Thursday, June 3, 2010


Ah, the dawn of summertime!  Time for the fans to come out of hibernation, sweater sets to go back in, letting the lawn furniture breathe and letting the oven have the season off.

Well, usually.

But as Oregon sets a new record, beating one set back in the 60's for rainfall, the winter gloom just won't go away.  Matt keeps having to cover the barbecue back up, after optimistically letting it breathe.  Thank god for stainless steel. 

By now I expect my counter to be overflowing with colorful cilantro, basil, jalapeno and bell peppers, early berries and technicolor tomatoes.  Instead, my cutting board is still looking like this.

Cremeni mushrooms, shallots and garlic cloves.  Delicious, yes.  But decidedly wintery.  I'd originally placed 'Pork Chops' on the menu to grill, but the persistent rain and chilly breezes kicking up from the west keep me planted inside.  I took a hint from my mom and found a deep, wintery Port finishing sauce from Williams-Sonoma.  This stuff is amazing, but I can't justify buying it for myself unless it's ended up in the blessed short-code basket.  As you can see from the price sticker, this was originally $15.99.  Sure, it's short-coded.  But it's also JARRED.  It's not like buying clearance brie.

I seared the pork chops before roasting in the oven, creating those coveted crusty bits that are so essential to good sauce.  After they were nice and browned, I stuck them in the oven and let the mushrooms, shallots and garlic get their turn in the pan.  I cut the sauce with light sour cream, cutting down on the intense concentration of finishing sauce and a lovely richness. 

As I waited for my potatoes and pork chops to cook up in the oven, I looked longingly out into the yard.  I wanted to be out enjoying fruity frozen cocktails, kabobs and cobbler.  I want ingredients that are fresh-plucked from the earth, not suited for surviving a long cellaring. 

Hey.  There is something out there.

My fledging lettuce, which I've been willing along as best as I can in the absence of nurturing sunshine.  I've abandoned my organic ambitions and bought a big, green, toxic can of SLUG BAIT, sprinkling liberally to fight the bastards that gobble my baby leaves with abandon.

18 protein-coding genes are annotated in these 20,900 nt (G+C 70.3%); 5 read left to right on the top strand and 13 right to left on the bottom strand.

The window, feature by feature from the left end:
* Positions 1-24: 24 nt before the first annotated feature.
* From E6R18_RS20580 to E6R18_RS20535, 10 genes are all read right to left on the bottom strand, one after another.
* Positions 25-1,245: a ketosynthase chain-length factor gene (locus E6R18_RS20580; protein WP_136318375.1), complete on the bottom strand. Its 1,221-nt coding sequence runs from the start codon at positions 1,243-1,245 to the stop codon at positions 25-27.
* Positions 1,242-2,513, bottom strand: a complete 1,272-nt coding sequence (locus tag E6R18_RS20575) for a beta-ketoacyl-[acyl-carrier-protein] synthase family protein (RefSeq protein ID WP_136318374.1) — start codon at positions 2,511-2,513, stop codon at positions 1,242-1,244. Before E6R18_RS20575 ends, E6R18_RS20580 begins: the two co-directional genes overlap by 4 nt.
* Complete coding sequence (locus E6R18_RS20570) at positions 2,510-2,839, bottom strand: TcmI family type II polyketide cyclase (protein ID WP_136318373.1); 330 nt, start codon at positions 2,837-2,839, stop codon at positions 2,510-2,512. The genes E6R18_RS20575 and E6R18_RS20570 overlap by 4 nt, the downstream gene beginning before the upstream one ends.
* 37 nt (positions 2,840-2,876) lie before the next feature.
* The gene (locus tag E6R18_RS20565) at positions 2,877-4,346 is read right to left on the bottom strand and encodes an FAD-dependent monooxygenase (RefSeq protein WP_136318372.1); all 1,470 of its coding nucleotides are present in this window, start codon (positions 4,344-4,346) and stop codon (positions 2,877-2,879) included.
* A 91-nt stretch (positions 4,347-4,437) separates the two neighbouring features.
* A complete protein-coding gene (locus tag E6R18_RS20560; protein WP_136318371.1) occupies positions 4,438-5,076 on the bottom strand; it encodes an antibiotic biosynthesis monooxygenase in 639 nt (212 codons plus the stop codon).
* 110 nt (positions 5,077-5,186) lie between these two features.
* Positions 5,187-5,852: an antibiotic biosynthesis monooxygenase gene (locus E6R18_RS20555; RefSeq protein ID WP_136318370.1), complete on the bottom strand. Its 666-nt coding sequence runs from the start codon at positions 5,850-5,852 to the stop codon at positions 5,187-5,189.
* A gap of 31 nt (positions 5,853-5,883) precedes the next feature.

I started gently tugging at the curly endive, green and red leaf lettuces.  Extremely cautiously, after finding slug larvae in one.  So gross!  I hate, hate, hate the rain and its slimy thriving creatures.  I know it's so much less disgusting than the chemicals and junk that industrial food suppliers dump into lettuce, and that Barbara Kingsolver would roll her eyes at me, but the idea of some impromptu escargot in my homegrown salad makes me kind of want to buy stock in Fresh Express.  I washed the leaves about three times once I got in, then tossed with my favorite Oil and Vinegar Strawberry Black Pepper Vinaigrette, red onion and walnuts. 

They are pretty looking, though.  And tasted nice, too.  I guess, despite Matt's fears, they were ready.

Oh, and please, nobody tell him about the slugs.  He'd never touch home veggies again.

So this is eating seasonally.  Even when it's not the season you'd like.  Yes, it's pretty and pleasant and practical.  Just doesn't hit the sunny, summery spot.


  1. Your greens look fabulous. Much bigger than ours, guess I better check to see if slimy creatures are snacking on mine too. That might be why.

  2. I have heard (from a doctor treating a cancer patient) that washing veggies with a solution of 3 parts water to 1 part vinegar kills germs quite nicely. Then rinse with clear water and you have squeaky clean produce.

  3. Greg can totally relate to covering the grill over and over again...Oregon weather strikes again! Your greens DO look good! I love endive, too!